Smack dab in the middle of my frantic efforts to move out of my home by Sunday night, a severe storm wiped the power out on Monday. Huddled in front of the wood burning stove on Jack’s mattress, we managed to keep a warm fire going until we ran out of wood, around 8pm. The temperatures plummeted as we slept, and when I awakened at 5am, it was 20 degrees. In the house.
I live in a little mobile home park community, and so to be very honest, I bundled up and went in search of wood to steal (borrow?) from my neighbor’s new wood pile to build a fire…but there was no kindling, and the log I stole was too big for my stove anyway. So I sat on the floor in front of the stove, shivering pathetically in the dark, as my slept on his mattress, trying to figure out what to do next.
Tap, tap, tap…there was a light knocking on my door. Embarrassingly, it was the very neighbor from whom I’d just stolen wood. With an uncharacteristically big smile on his face, he extended his arms full of kindling and smaller pieces of wood, saying, “This should do the trick,” to get a fire going (obviously I’d had no smoke billowing out of my chimney). I sheepishly confessed my theft which it turns out he’d observed from his window, and he simply responded by asking he could take my tea kettle and heat it on his bbq to make hot water for me. I can’t tell you how much this gesture meant to me; it’s probably one of the kindest things anyone’s done for me, in light of the dire circumstances of the sub-freezing temperatures and no power on the island!
Later that morning, we accompanied Jillian to work at Virginia Mason Clinic, blessedly warmed by a generator. As our feet thawed out, we spent a lovely day in the spacious and generously stocked staff lunch room, visiting with Larry, Eli, Jillian and her co-workers. We had a thoroughly lovely day, but when it became apparent that the power was going to remain out yet another night, Jack and I hightailed it to Seattle (in the sunlight of the 14 degree afternoon, while the black-ice-coated streets had had half a chance of melting a bit). A relaxing and unexpected evening ensued, spent with my son and Noel’s father, who prepared a delicious dinner of spaghetti and meatballs for us.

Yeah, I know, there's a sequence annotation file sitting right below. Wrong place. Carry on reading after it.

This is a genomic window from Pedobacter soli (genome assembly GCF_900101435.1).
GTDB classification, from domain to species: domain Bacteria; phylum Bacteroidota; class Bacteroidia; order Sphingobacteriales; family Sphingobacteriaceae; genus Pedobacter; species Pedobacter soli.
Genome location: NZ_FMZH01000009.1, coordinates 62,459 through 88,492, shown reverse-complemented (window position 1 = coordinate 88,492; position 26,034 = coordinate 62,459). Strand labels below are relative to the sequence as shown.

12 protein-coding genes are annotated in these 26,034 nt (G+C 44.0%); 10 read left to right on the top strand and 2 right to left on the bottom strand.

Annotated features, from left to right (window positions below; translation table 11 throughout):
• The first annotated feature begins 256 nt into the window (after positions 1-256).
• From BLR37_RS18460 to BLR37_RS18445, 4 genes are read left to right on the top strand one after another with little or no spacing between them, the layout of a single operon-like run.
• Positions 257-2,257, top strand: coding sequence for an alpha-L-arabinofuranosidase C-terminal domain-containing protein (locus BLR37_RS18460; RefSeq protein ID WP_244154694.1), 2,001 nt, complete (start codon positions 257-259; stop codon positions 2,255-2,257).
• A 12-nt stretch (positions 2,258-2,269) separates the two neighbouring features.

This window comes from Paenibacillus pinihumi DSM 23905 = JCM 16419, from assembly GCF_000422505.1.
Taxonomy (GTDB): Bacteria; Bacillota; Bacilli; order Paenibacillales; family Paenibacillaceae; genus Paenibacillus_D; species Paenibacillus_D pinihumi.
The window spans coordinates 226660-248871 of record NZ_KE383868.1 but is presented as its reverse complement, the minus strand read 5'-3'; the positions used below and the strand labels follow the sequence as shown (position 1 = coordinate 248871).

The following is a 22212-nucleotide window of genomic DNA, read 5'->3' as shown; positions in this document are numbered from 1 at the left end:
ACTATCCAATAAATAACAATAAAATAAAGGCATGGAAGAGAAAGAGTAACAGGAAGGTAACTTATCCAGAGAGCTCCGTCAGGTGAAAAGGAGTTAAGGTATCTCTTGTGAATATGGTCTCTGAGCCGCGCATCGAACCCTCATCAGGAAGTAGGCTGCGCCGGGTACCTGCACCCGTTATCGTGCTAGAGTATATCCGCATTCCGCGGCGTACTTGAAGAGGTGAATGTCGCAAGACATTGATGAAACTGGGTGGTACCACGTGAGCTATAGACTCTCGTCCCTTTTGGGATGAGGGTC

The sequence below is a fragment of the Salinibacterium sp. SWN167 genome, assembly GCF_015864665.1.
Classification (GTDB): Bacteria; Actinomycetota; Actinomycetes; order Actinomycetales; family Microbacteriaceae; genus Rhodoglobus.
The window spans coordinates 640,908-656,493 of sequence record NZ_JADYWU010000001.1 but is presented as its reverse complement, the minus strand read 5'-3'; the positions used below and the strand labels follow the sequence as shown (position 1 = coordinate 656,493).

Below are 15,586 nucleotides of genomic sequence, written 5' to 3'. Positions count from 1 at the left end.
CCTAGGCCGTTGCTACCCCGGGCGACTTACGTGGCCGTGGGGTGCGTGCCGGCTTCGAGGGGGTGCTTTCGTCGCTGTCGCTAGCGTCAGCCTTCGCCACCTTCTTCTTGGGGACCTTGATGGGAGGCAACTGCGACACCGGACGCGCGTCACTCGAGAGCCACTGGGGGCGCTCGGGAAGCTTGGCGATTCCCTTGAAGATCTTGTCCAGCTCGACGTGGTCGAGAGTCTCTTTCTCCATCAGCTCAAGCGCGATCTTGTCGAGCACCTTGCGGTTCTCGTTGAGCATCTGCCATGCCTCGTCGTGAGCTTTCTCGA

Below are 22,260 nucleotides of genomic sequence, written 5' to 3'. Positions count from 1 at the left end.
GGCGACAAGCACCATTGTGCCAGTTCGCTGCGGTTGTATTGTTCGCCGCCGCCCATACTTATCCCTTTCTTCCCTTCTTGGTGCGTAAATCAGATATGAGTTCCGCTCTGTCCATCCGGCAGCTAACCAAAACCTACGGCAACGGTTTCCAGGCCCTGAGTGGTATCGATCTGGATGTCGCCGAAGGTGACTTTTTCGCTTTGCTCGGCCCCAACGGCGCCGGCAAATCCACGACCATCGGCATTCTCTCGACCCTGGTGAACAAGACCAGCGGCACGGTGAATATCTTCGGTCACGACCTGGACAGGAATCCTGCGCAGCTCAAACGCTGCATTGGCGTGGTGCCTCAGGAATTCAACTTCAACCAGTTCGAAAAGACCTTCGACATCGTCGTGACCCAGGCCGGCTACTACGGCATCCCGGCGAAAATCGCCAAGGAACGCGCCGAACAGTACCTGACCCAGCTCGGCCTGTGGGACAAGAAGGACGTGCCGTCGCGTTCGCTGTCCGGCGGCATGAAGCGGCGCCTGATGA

Although I was extremely anxious to get back to my packing (and my mess of a house, by this time), I made the decision for Jack and I to drive to Cannon Beach, Oregon, to fulfill our plans to spend Thanksgiving with some of my family, who had come up from California to visit my niece who is attending a little Bible college there in Ecola, just a stone’s throw from legendary Haystack Rock.
Despite my anxiety about the move, and all the pressures I felt, I was actually able to relax and enjoy our visit together in our tiny cabin for two days. We enjoyed Cornish Game Hens (or as Jack named them, Turkish Corn Hens!), steamed broccoli, yams, potatoes, and lots of goat brie and crackers. Not exactly our typical over-the-top Thanksgiving fare, but made all the more special for the long treks we each took to arrive at the beach just for the enjoyment of one another’s company.
The trip home included an enjoyable detour to Portland to explore the Hawthorne district and enjoy an incredibly delicious Thai lunch with Jack’s other mom and her step sons.
I’m so glad that I took time out of my hectic life to enjoy some small pleasures. The gorgeous drive down the snowy coast, walking on the beach at 9pm, with the tide seemingly miles out, hanging out with my niece at her dorm and meeting some of her friends, and even watching mindless HGTV upon awakening at 6am, waiting for the rest of my family to stir, hours later. The trip to Portland, and a sweet reunion with my honey (who arrived with homemade pumpkin pie), upon my arrival home last night.
Today, it’s back to hauling, painting, Goodwill runs, and cleaning. All fortified by the time I took to rest, enjoy loved ones, eat some good food, and take a few more days off (due to the storm and power outage) then expected. I’ll always enjoy the memories of our trip to Cannon Beach, and the time spent with my son, before the pace of life triples in the next few weeks, following the move to California and the start of a new job.